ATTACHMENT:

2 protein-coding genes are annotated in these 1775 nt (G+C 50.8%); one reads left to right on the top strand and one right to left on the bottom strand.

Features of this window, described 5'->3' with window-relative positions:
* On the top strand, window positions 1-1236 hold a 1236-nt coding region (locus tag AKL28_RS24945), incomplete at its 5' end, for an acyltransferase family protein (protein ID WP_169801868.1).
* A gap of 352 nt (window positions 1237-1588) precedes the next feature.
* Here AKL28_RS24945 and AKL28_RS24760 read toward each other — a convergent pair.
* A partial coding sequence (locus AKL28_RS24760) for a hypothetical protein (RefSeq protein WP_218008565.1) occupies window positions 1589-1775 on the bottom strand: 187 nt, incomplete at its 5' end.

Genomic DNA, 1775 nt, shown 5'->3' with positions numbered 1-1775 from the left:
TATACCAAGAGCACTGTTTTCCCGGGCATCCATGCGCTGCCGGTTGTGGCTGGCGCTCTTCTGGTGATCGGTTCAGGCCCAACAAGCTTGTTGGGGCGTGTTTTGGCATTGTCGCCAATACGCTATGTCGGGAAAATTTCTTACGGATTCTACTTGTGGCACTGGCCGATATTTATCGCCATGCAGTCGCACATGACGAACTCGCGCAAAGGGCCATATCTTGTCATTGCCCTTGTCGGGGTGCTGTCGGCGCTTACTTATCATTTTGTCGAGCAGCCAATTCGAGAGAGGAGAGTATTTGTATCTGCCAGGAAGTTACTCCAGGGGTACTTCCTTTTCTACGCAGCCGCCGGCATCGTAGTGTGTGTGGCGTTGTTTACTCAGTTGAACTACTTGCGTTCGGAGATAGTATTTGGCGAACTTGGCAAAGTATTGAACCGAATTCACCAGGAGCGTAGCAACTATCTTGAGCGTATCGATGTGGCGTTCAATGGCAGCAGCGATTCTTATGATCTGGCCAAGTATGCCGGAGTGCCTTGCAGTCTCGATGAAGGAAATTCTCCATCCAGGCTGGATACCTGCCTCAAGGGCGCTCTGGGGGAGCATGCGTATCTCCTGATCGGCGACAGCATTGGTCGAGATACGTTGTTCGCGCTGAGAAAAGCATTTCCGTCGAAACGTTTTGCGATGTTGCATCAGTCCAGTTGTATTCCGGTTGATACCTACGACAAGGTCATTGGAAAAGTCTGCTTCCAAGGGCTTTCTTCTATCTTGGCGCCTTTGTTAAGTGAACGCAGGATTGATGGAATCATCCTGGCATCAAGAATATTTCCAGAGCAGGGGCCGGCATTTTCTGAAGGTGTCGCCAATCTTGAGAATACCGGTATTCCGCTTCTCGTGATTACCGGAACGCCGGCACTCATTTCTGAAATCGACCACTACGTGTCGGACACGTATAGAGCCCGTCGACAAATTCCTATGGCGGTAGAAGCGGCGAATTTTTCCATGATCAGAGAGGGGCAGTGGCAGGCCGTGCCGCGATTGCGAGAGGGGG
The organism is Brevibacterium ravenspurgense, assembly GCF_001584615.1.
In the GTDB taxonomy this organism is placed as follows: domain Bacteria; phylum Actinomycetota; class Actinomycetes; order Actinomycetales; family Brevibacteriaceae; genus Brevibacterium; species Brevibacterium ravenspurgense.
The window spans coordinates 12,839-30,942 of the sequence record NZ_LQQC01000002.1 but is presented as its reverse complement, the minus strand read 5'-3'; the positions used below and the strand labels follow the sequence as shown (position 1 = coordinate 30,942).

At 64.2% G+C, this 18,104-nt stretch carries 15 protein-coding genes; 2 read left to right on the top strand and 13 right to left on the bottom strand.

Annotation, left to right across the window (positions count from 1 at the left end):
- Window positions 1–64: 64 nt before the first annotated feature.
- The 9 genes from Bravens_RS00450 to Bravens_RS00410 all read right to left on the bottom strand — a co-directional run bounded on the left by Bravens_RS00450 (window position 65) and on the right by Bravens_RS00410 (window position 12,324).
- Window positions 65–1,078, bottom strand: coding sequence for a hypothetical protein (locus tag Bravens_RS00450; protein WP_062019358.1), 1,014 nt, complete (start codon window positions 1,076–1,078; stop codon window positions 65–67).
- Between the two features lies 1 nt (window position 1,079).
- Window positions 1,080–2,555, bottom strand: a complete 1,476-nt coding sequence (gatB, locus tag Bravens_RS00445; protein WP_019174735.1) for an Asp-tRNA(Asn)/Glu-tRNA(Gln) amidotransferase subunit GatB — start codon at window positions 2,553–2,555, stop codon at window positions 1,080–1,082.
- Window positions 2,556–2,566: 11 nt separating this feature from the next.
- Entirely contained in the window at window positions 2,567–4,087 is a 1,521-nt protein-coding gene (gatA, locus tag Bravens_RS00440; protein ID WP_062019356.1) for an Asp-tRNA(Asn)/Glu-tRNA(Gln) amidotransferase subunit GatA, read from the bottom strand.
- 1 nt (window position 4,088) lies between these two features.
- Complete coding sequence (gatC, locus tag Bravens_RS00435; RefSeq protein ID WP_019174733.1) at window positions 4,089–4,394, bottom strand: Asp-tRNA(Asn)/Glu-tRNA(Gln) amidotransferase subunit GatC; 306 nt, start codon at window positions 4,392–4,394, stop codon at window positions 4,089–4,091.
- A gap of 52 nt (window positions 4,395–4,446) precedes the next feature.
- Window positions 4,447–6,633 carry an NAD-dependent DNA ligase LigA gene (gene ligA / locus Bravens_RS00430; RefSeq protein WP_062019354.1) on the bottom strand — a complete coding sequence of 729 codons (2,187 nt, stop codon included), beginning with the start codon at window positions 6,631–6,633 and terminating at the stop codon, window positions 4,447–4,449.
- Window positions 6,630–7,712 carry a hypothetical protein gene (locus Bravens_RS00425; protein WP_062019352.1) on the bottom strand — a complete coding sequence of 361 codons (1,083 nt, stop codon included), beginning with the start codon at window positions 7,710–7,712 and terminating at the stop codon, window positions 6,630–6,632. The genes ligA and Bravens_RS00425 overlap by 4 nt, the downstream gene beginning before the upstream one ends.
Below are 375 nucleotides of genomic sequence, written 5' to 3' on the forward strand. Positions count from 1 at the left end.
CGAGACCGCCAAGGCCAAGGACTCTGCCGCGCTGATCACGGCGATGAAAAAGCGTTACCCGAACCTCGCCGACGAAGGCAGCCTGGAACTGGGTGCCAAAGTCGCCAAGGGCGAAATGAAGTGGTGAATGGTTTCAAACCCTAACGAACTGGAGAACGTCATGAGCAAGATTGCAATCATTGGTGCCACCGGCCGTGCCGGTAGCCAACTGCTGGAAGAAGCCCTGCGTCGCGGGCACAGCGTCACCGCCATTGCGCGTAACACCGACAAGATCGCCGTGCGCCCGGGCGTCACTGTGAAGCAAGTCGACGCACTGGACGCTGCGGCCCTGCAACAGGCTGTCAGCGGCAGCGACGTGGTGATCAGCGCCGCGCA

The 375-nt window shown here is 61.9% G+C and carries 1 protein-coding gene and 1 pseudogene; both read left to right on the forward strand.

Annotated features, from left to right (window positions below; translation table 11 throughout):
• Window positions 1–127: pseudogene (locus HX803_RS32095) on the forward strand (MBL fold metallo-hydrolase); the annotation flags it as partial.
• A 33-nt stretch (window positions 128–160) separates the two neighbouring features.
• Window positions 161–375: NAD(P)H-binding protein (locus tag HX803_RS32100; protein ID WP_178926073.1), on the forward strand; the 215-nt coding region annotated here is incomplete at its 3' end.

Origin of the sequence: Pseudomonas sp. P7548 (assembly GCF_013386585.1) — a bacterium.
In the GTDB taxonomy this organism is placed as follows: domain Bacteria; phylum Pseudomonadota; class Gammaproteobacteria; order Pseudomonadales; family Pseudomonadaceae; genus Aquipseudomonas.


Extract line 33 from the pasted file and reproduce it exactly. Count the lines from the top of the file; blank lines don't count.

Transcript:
Origin of the sequence: Pseudomonas sp. P7548 (assembly GCF_013386585.1) — a bacterium.